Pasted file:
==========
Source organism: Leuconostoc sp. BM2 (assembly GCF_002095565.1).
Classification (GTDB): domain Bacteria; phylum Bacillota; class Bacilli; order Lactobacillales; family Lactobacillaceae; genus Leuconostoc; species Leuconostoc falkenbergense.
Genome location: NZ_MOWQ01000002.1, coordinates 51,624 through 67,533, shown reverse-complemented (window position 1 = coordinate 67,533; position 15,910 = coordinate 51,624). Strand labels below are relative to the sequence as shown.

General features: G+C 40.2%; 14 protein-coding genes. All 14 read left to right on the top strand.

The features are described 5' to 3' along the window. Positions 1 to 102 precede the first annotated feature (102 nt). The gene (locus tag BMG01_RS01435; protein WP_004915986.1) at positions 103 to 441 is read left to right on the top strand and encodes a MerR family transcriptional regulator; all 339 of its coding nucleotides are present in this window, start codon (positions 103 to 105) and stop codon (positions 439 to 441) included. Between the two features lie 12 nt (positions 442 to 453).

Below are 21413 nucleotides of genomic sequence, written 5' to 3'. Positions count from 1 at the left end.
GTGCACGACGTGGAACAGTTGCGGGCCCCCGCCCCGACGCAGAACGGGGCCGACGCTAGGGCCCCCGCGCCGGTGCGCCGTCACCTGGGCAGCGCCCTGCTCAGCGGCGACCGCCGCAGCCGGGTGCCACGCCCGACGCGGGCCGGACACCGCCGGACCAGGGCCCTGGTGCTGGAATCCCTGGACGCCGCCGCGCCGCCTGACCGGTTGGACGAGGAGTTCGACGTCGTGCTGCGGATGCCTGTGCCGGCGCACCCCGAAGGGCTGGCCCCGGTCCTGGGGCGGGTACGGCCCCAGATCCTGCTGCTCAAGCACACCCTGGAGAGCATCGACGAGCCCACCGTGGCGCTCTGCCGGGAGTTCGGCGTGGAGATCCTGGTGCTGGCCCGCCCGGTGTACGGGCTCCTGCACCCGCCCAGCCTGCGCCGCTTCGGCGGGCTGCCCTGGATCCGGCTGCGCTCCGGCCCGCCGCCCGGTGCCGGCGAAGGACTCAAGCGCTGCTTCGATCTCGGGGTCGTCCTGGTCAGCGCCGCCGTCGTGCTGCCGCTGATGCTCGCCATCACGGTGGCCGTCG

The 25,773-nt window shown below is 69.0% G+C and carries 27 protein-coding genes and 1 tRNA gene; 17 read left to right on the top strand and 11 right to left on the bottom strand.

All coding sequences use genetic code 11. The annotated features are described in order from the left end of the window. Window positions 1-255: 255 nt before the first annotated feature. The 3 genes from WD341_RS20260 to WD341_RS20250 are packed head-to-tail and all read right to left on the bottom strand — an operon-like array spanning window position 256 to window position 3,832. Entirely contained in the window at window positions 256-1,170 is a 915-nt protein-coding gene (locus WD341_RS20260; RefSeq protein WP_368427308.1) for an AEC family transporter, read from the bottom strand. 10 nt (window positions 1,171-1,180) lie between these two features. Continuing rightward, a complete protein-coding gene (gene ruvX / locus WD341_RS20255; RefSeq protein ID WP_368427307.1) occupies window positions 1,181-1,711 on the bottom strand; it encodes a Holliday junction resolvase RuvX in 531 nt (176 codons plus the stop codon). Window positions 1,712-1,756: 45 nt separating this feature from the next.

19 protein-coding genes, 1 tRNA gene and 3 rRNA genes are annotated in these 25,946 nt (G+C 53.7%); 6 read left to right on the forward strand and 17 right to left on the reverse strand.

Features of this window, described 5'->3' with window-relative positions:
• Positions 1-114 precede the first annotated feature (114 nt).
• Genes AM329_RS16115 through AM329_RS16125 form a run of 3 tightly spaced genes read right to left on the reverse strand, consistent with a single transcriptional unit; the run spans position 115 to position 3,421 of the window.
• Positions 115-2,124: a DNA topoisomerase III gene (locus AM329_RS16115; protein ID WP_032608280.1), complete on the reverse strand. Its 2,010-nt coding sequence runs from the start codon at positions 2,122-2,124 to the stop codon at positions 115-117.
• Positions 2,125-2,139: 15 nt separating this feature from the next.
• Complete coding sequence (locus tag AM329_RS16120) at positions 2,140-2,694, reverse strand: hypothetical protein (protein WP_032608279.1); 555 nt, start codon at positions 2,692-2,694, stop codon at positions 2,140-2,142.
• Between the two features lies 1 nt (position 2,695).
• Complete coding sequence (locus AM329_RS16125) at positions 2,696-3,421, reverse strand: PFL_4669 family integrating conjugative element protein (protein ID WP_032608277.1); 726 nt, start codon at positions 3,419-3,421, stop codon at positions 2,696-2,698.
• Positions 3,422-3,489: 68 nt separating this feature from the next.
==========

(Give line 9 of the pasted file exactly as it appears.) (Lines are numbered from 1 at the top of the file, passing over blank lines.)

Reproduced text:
All coding sequences use genetic code 11. The annotated features are described in order from the left end of the window. Window positions 1-255: 255 nt before the first annotated feature. The 3 genes from WD341_RS20260 to WD341_RS20250 are packed head-to-tail and all read right to left on the bottom strand — an operon-like array spanning window position 256 to window position 3,832. Entirely contained in the window at window positions 256-1,170 is a 915-nt protein-coding gene (locus WD341_RS20260; RefSeq protein WP_368427308.1) for an AEC family transporter, read from the bottom strand. 10 nt (window positions 1,171-1,180) lie between these two features. Continuing rightward, a complete protein-coding gene (gene ruvX / locus WD341_RS20255; RefSeq protein ID WP_368427307.1) occupies window positions 1,181-1,711 on the bottom strand; it encodes a Holliday junction resolvase RuvX in 531 nt (176 codons plus the stop codon). Window positions 1,712-1,756: 45 nt separating this feature from the next.